It is hard to believe that a new school year is upon us! There is always such anticipation for students and parents at the beginning of every school year. Then it is down to business -– time to learn!
Schools build their curriculum around academic standards. Indiana is one of 45 states and three territories to adopt the Common Core state standards. These standards define the knowledge and skills students should have within their K-12 education careers so they will graduate high school and be able to succeed in entry-level, credit-bearing academic college courses and in workforce training programs.
The Common Core standards include the following characteristics:
• Are aligned with college and career expectations.
• Are clear, understandable and consistent.
• Have rigorous content and application of knowledge through high-order skills.
• Build upon strengths and lessons of current state standards.
• Are informed by other top-performing countries, so all students are prepared to succeed in our global economy and society.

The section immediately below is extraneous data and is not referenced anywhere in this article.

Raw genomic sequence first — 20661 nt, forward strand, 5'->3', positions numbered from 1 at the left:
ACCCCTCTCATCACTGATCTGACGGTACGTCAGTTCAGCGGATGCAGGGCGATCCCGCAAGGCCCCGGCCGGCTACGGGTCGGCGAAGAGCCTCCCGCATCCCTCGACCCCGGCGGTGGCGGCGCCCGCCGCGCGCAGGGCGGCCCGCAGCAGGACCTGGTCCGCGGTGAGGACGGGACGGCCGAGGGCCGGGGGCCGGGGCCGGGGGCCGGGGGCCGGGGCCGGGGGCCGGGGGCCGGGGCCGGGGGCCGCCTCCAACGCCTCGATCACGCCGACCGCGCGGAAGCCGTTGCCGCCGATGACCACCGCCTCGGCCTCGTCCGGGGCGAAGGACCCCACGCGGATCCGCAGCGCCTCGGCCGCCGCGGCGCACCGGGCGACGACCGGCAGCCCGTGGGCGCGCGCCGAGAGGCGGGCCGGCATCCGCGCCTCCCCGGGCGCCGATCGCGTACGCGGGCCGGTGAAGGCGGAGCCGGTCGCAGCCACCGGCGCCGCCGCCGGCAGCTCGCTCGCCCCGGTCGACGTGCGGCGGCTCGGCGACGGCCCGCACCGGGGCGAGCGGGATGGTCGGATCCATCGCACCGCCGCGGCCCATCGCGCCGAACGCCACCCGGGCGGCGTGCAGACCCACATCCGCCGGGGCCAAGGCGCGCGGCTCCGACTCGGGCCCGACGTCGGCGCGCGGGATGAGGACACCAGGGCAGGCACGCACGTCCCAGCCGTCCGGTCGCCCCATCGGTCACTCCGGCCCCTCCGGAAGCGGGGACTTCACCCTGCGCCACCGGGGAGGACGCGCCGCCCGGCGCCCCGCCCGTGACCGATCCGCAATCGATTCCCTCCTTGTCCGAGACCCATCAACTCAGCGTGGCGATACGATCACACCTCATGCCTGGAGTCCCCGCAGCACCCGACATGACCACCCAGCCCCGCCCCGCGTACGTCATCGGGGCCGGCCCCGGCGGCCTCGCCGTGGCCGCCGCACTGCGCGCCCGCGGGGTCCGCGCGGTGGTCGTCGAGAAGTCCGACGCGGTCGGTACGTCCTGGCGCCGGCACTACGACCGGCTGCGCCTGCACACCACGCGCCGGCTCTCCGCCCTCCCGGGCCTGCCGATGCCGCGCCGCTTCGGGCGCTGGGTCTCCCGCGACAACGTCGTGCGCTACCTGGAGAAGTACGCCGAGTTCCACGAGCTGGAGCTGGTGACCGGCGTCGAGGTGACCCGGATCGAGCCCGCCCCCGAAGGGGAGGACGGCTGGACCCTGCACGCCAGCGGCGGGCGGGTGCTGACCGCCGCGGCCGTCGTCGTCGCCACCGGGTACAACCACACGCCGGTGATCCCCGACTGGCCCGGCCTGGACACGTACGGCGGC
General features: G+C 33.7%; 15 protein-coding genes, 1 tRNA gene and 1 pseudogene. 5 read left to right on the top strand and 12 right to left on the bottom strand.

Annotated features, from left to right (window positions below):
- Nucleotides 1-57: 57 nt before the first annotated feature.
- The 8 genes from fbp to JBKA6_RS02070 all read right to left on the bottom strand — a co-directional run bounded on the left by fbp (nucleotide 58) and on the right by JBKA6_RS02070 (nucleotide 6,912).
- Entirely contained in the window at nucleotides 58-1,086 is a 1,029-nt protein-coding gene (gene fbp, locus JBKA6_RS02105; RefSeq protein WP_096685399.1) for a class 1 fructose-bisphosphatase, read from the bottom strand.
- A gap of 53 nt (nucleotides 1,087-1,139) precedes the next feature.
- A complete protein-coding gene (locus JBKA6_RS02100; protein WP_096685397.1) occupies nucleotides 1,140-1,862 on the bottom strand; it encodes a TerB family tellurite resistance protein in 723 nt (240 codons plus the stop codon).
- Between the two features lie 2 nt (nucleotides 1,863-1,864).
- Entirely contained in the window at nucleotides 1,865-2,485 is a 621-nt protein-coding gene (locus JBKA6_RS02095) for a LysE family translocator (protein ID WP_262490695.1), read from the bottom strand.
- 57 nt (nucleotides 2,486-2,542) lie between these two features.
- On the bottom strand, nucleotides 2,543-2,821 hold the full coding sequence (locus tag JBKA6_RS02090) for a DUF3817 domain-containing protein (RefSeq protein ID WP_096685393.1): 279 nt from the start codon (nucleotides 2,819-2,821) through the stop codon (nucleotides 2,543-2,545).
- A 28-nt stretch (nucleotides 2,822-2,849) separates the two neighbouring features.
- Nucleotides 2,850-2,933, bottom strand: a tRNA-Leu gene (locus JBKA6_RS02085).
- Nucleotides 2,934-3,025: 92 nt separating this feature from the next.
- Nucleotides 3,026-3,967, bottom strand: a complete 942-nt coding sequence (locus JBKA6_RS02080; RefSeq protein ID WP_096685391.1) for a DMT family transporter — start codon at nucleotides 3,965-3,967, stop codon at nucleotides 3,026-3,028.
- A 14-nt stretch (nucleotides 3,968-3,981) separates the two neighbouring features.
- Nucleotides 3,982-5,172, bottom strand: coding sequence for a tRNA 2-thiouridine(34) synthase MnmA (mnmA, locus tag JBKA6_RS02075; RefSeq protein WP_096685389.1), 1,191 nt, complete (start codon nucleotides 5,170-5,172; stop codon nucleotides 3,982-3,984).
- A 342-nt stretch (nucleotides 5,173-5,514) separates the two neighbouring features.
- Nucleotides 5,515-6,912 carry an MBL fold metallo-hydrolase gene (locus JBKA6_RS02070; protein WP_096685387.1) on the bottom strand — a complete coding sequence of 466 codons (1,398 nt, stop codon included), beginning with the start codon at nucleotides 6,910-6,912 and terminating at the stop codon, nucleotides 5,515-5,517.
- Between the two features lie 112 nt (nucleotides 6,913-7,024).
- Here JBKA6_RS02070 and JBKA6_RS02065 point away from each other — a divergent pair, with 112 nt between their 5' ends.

• Are evidence-based.
Why Common Core standards?
• Common standards will help ensure students are receiving a high-quality education consistently from school to school and state to state.
• We need college and career-ready standards.
• We need students prepared to move from our colleges and universities into the workplace and ready to compete in the emerging global marketplace.
There are big shifts for students demanded by these standards. Parents need to be critical partners in assisting their child’s teacher to ensure student success and higher achievement with the more rigorous standards.
Implementation of the new standards will continue until they are fully operational in the 2014-15 school year. This school year there are big shifts using the essential Common Core standards going on all over the country and our state — including your child’s school. In addition, the state assessments will include field test items preparing for the big shift to these standards.
Start using the six shifts for students and parents that accompany this column! The big shifts to Common Core standards are designed to be robust and relevant to the real world, reflecting the knowledge and skills our young people need for success in college and careers.
With American students fully prepared for the future, our communities will be best positioned to compete successfully in the global economy.
Peggy Buffington is superintendent of the School City of Hobart. The opinion is the writer's and not necessarily that of The Times.